Tips for Young Actors

Hey gang.

You may have heard about @DumbStarbucks, the parody store in Los Feliz, LA. The store was an accurate Starbucks from the flavors down to the CDs, with one difference:

Everything said “Dumb” on it.

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Of course, Dumb Starbucks did one thing right. They launched going into a weekend (to avoid real Starbucks’s angry lawyers). They gave away coffee for free (to avoid any lawsuits).

And they were a parody created by Comedian Nathan Fielder.

Yup, Abso Lutely productions (who also does Tim and Eric) staged the whole thing for Comedy Central.

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It’s a shame – the street could’ve really used a Starbucks, even a dumb one.

But what can we learn from this event? One, that a silly idea can get really, really big. The Dumb Starbucks idea combined things everyone cares about: free speech, coffee, comedy (is ‘dumb’ funny?), art, and big corporations.

Second, that people will stay in line for an hour if the event  is timely. Everyone YAC spoke to doubted Dumb Starbucks would last the week. (Although we overestimated it; the prevailing opinion on Sunday was that it’d be be shut down by Friday. It was closed within 20 hours).  Think about breaking the mold. Make your audition a spectator event.  Stage 20 short plays instead of one long one. Do what nobody else is doing.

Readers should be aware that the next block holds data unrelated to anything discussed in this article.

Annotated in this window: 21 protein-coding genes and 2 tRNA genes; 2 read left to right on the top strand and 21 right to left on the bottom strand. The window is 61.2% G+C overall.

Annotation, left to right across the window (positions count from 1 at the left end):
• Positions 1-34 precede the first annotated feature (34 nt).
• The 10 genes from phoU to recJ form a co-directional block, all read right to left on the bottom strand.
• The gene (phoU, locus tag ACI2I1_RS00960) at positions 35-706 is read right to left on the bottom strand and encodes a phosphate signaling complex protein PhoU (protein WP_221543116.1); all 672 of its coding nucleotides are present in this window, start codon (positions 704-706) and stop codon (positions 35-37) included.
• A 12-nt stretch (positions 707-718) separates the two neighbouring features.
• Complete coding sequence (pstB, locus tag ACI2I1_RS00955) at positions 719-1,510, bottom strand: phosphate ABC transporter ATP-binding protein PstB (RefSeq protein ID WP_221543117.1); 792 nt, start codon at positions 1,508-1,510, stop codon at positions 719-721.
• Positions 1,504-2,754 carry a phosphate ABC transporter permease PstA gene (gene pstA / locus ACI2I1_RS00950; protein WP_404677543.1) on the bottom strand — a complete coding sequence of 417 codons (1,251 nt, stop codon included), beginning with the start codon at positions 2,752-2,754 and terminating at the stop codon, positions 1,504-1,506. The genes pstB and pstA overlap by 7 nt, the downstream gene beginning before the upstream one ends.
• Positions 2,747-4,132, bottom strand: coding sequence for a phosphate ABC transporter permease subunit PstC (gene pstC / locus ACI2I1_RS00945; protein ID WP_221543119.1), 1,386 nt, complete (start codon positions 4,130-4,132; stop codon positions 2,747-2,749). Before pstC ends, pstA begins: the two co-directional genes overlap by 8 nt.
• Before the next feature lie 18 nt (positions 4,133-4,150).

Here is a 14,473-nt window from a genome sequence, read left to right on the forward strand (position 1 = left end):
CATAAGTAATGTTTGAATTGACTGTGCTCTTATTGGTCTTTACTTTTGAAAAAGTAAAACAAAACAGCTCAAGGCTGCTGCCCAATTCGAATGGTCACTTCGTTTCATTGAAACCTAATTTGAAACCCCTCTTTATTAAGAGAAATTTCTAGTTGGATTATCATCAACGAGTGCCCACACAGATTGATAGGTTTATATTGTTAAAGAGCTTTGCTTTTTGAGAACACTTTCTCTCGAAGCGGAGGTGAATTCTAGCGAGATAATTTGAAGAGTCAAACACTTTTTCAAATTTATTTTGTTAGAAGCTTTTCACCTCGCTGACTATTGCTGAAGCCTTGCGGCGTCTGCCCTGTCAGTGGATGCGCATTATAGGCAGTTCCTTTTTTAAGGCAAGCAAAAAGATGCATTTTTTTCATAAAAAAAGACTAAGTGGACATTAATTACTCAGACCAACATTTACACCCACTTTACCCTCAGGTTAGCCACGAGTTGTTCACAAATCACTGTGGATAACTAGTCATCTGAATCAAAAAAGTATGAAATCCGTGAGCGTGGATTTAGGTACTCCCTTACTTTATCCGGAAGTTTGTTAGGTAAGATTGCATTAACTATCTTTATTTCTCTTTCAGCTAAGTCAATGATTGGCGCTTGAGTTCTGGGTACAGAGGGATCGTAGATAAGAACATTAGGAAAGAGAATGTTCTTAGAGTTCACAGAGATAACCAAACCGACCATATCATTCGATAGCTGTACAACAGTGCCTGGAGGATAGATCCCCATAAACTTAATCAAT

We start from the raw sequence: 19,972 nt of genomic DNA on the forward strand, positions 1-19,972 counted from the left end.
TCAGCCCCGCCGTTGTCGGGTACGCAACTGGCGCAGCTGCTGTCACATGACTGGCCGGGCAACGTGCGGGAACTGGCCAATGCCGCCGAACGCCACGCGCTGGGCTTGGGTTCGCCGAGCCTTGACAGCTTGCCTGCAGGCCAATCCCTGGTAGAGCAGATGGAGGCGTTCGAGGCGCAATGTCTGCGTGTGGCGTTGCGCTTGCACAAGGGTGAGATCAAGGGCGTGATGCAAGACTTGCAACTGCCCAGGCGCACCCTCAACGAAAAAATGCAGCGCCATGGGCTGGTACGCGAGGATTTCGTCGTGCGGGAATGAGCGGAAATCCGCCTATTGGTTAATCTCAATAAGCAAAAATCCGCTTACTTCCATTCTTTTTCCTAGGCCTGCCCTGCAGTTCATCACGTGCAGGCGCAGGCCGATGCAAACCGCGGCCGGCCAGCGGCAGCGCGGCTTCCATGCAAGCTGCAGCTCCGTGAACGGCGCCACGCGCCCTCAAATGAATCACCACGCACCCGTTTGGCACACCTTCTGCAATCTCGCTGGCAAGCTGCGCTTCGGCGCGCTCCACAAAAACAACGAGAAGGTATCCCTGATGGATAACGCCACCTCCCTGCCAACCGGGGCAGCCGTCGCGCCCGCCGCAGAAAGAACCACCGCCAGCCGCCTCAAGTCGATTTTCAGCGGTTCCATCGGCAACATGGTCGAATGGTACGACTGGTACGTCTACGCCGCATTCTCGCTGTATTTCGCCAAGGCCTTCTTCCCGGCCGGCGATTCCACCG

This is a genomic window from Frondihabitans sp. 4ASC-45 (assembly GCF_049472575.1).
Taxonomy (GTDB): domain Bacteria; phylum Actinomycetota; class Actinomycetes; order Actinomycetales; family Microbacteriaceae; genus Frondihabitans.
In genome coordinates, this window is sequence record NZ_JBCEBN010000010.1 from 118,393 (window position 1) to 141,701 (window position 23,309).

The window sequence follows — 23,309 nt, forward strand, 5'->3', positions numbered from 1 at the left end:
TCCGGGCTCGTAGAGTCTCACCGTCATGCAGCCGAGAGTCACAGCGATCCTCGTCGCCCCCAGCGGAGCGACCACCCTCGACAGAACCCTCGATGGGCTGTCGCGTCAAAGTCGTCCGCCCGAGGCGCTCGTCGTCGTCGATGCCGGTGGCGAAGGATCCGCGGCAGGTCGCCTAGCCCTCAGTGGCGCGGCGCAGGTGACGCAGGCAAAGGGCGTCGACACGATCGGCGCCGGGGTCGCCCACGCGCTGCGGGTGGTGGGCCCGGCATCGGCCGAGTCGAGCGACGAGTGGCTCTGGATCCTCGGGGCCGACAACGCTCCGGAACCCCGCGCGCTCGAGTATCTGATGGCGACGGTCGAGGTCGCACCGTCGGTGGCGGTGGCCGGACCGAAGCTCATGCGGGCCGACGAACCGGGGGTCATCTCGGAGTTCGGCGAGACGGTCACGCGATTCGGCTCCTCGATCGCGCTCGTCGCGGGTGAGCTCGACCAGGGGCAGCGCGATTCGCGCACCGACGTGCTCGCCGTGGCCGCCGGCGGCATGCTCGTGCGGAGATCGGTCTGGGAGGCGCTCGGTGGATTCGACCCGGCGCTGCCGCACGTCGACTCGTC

The only exception? Signing up for Young Actor’s Camp. Everyone’s doing that. :)

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6. Kamp Krusty, The Simpsons

Kamp Krusty's Arts and Crafts center

Hail to thee, Kamp Krusty, by the shores of Big Snake Lake! Unfortunately, this camp (Kamp?) didn’t actually feature Krusty, but featured his friend, -Mister Black.- -Mister Black- sure that all campers would enjoy their activities, such as making wallets. The campers rebelled, they and took over. On the plus side, the camp’s owner acknowledged his mistake and took everyone to fabulous Tijuana.
For an extended version of the camp’s theme song, click below:
https://www.youtube.com/watch?v=iXWFpsr8wug

5.Camp Hope, Heavyweights
Heavyweights Camp Picture